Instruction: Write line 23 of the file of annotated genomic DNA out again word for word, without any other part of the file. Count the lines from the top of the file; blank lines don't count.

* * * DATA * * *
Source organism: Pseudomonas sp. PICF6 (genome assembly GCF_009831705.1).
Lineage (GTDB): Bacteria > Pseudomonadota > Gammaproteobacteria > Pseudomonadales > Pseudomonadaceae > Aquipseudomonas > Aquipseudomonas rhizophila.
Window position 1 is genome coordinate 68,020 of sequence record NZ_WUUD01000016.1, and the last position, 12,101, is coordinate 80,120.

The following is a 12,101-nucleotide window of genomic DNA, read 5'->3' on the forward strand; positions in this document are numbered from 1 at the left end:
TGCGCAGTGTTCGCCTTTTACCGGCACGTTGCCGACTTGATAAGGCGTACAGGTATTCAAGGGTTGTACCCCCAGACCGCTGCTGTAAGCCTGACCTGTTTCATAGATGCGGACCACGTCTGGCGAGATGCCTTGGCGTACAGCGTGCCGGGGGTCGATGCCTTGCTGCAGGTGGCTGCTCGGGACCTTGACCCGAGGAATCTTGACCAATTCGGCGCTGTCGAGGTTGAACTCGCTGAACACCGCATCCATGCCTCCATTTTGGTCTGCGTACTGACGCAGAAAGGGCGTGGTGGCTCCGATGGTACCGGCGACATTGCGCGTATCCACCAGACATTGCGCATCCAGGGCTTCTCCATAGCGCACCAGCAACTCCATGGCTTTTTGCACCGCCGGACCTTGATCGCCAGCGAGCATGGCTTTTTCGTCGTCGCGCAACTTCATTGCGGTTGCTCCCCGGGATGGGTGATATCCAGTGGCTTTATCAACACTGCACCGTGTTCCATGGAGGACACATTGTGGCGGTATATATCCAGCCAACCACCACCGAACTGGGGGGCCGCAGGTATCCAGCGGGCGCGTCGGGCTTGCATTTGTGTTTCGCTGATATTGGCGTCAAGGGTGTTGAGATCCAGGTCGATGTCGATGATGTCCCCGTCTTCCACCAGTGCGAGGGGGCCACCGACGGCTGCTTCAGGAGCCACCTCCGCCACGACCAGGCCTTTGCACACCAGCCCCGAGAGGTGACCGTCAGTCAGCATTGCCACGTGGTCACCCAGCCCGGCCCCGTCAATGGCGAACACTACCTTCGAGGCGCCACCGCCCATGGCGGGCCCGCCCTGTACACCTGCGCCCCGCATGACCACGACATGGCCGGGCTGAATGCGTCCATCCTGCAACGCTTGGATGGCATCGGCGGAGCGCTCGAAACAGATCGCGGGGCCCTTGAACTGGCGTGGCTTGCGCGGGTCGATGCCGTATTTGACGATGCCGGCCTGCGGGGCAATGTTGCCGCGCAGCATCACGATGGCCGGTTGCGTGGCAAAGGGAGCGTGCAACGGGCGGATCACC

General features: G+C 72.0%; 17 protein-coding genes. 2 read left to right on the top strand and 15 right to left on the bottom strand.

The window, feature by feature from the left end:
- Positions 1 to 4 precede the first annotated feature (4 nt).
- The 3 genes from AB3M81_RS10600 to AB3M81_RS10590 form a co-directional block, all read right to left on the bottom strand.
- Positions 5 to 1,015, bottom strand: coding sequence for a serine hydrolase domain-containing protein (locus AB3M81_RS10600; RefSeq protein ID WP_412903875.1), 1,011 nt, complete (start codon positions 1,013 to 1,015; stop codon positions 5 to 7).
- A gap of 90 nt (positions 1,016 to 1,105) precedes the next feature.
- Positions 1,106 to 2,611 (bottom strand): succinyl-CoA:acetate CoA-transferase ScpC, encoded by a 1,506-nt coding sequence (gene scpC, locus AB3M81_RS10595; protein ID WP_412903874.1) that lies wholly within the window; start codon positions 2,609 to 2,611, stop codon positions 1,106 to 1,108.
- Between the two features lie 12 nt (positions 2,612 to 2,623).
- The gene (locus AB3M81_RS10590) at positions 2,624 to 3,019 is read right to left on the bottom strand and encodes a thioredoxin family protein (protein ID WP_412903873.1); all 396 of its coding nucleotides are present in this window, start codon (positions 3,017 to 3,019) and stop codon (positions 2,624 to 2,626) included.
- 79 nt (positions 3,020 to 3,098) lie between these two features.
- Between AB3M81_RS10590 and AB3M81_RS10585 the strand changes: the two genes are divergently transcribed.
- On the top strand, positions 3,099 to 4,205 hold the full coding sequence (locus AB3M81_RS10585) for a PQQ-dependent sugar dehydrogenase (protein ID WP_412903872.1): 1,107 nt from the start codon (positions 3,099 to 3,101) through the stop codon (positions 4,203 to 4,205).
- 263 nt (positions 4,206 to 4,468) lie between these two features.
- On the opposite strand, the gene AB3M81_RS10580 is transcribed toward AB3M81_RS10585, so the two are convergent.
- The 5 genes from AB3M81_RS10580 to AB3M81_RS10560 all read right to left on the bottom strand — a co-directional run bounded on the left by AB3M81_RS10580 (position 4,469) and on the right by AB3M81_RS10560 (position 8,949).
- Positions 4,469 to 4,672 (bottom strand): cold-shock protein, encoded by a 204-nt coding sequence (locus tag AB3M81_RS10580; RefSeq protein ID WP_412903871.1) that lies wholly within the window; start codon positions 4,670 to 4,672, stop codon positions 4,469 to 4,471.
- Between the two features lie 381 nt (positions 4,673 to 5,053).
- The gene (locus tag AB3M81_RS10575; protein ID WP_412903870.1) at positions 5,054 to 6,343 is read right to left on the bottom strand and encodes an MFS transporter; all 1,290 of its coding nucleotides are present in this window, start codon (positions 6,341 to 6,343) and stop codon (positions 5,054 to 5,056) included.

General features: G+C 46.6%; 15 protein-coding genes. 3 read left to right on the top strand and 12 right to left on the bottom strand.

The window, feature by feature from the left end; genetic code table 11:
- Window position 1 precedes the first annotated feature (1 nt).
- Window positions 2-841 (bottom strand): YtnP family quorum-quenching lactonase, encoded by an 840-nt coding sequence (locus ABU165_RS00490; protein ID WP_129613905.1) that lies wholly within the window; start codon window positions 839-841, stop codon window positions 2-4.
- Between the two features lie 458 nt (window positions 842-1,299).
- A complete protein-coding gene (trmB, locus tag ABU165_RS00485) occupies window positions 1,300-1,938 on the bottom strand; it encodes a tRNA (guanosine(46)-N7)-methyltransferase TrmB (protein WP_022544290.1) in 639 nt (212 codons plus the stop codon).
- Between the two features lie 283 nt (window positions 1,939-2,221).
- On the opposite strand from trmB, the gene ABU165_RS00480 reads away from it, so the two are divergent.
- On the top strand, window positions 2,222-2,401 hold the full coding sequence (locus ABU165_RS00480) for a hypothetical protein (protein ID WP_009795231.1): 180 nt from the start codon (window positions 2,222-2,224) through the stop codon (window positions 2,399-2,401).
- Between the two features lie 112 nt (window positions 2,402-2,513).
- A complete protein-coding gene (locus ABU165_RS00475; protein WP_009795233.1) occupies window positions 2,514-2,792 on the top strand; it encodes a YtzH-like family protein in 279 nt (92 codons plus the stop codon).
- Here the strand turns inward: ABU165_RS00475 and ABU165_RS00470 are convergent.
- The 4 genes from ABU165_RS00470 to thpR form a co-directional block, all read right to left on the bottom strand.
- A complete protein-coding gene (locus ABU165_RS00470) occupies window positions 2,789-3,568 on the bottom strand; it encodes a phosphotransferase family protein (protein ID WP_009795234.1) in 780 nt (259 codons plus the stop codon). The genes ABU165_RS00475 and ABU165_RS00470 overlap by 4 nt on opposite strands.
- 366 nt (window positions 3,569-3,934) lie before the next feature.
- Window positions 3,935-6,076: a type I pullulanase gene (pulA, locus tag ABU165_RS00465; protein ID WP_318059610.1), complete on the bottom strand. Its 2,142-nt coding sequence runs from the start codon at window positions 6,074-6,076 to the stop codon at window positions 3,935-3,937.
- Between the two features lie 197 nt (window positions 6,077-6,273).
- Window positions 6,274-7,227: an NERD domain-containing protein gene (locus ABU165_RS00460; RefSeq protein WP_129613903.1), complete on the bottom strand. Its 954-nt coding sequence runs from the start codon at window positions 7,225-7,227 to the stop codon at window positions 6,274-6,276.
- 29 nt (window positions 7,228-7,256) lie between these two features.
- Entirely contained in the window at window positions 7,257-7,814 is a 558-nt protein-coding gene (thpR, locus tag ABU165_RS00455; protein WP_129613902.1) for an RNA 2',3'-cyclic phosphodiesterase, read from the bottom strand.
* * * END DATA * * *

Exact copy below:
- The gene (locus tag AB3M81_RS10575; protein ID WP_412903870.1) at positions 5,054 to 6,343 is read right to left on the bottom strand and encodes an MFS transporter; all 1,290 of its coding nucleotides are present in this window, start codon (positions 6,341 to 6,343) and stop codon (positions 5,054 to 5,056) included.